HomeDistrictStudents observe gloomy shift in CHS campus climate as district turbulence persists

Students observe gloomy shift in CHS campus climate as district turbulence persists

Published May 11, 2023


Amid all of the recent turmoil in Carmel Unified School District, from the dismissal of Carmel High School principal Jon Lyons to the placement of Superintendent Ted Knight on administrative leave and more, many CHS students have noticed a negative shift in the general atmosphere on campus as anxious attitudes rise and questions remain unanswered. 

This domino-effect of CUSD commotion began Dec. 16 when Lyons was placed on a leave of absence pending district investigation, eventually leading to his dismissal Feb. 7 for improper handling of a student sexual harassment case. Shortly after, former president of the Board of Education Tess Arthur resigned on Feb. 16, and just over a month later Knight was placed on administrative leave during a special board meeting March 31, also pending investigation into his handling of sexual harassment and assault within the school district. 

With no interim principal currently filling in, many CHS students are baffled at their school’s state. 

“Our school is going through something that is hard to fathom,” says freshman Racey Chisum, who will be next year’s Associated Student Body treasurer. “With the loss of a principal and all of the chaos going on, I think it’s hard for us to stay connected as a district. CHS students have grown apart, as a school and community.”

It seems to be an uncomfortable situation for students to be a part of, and a shift in the mood on campus over the second semester has certainly been observed.

“Teachers are grouchier, students are sadder, parents are angrier, and the board seems to be in over their heads,” says current sophomore class president Stella Nunez. “I really do miss not only the school, but the district we were at the beginning of the year.”

One concern shared among students is the amount of confusion surrounding the removal of Lyons, an event that’s left a lot of room for speculation and gossip. 

“The overall student body does seem to be talking quite a bit about any and all rumors about the current turmoil,” sophomore Erin Ikemiya says, “which has led to a lot more anxious energy.”

Yet for some students, it’s business as usual, and even if they’re aware of the current district troubles, they feel it doesn’t have much effect on them.

“I don’t feel it has affected things at school very much,” senior Nikos Douros says. “The assistant principals are doing a very good job as leaders of the school.”

In the absence of Lyons, CHS assistant principals Craig Tuana and Debbi Puente have taken on responsibilities of not just helping run the school, but also managing student, staff and parent outreach. But even with their aid, students haven’t been consistently hearing from one primary source like they would if a principal were in the position.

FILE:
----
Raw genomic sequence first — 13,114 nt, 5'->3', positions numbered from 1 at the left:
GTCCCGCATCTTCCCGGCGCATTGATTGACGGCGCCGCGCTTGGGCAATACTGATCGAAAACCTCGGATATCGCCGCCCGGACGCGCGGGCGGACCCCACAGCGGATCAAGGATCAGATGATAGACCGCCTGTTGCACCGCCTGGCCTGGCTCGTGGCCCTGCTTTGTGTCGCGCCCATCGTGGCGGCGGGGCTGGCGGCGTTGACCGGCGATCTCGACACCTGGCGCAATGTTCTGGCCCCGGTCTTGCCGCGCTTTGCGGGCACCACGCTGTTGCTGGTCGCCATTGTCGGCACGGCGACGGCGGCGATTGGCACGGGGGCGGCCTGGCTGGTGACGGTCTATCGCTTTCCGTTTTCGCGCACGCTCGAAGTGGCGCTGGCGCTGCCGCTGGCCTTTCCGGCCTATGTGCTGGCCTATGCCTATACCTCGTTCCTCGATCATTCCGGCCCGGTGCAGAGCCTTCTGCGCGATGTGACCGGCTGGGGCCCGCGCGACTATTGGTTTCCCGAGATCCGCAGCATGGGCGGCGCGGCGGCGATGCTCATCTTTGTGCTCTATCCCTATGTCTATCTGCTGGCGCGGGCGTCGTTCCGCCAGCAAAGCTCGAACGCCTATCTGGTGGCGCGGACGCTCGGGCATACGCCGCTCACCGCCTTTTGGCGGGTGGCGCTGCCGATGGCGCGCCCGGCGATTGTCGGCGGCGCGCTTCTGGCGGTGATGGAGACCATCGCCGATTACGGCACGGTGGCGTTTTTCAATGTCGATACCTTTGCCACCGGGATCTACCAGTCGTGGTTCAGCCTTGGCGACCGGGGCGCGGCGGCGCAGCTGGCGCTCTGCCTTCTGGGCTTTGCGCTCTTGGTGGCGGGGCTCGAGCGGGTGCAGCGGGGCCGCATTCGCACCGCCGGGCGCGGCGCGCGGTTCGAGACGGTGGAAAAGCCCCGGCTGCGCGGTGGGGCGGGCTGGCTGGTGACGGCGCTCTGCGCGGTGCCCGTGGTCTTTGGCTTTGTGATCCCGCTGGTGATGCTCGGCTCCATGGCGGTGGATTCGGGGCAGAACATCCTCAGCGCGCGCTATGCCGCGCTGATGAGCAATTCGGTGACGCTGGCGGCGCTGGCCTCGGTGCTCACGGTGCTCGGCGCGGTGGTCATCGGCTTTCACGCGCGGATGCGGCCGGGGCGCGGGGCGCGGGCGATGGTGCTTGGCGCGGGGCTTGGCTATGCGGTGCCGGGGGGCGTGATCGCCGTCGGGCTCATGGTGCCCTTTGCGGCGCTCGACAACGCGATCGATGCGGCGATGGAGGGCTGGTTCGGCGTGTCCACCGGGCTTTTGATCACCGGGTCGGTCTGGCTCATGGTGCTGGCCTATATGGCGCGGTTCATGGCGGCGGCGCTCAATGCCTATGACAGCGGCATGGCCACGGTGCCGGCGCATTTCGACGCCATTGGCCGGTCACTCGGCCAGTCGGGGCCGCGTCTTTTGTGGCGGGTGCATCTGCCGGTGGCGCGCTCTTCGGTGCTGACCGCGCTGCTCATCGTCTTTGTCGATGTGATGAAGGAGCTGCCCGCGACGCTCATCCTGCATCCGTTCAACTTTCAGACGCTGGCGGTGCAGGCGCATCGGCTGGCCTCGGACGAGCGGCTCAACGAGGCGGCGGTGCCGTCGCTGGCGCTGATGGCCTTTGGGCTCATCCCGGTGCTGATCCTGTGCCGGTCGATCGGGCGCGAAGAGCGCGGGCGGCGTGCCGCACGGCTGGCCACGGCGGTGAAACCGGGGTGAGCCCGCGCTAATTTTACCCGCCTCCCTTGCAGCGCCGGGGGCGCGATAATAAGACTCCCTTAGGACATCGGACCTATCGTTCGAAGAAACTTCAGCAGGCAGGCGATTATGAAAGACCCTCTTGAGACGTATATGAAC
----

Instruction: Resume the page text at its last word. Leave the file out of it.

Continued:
“It is strange getting emails from so many different new people,” Douros says. “One week it’s one principal, the next week it’s another, the next week it’s the superintendent, the next week it’s just from CUSD. It’s just weird that every week it seems like a new person is put on leave or is gone.”

Of course, while communication from administrators is valuable, ultimately teachers are the only CHS staff that students are interacting with on a daily basis, and so their reactions to the recent disorder in CUSD have quickly been picked up by the kids in their classes. Teacher response to district unrest has differed across campus, with some choosing to not address it with their students, while others have made clear their opinions. 

“I’ve had some teachers who will completely allocate class time to have a full conversation about everything that’s been going on, their involvement and much of what they know about the situations,” Ikemiya says. “Most other teachers seem frustrated about this and have chosen to not acknowledge it during class.”

Senior Athena Wilson has sensed a shift in the energy from teachers as the situation in the district has gradually unraveled to its current status, remarking that teachers have seemed to be more frustrated and many have been left feeling undermined.   

Between the district’s leadership woes and the uncertainty that’s been attached with it, many students say their questions and concerns about the future of their school and the rest of their education in CUSD have been left unanswered. Although a search for a new principal is underway, that hasn’t settled every nervous stomach. 

Amber Cabrera Lopez, junior

As freshman Julien Cho says, “The question still floats in the quad with what is happening with Mr. Lyons and Ted Knight.”

How has the state of the district affected campus energy?

Amber Cabrera Lopez, junior

“Teachers talk about it a lot, and they’re always making comments and remarks. It does have an impact on how they’re teaching now because they feel overwhelmed and keep talking about how this school district is going downhill.”

Grant Xu, junior

Grant Xu, junior

“It’s kind of weird to know that something is going on. There’s a lot of big changes happening, but we don’t know anything about it.”

Cassidy Bullas, senior

“This issue hasn’t really affected me. The biggest change would probably be the gossip circulating about the principal and what happened.”

Cassidy Bullas, senior


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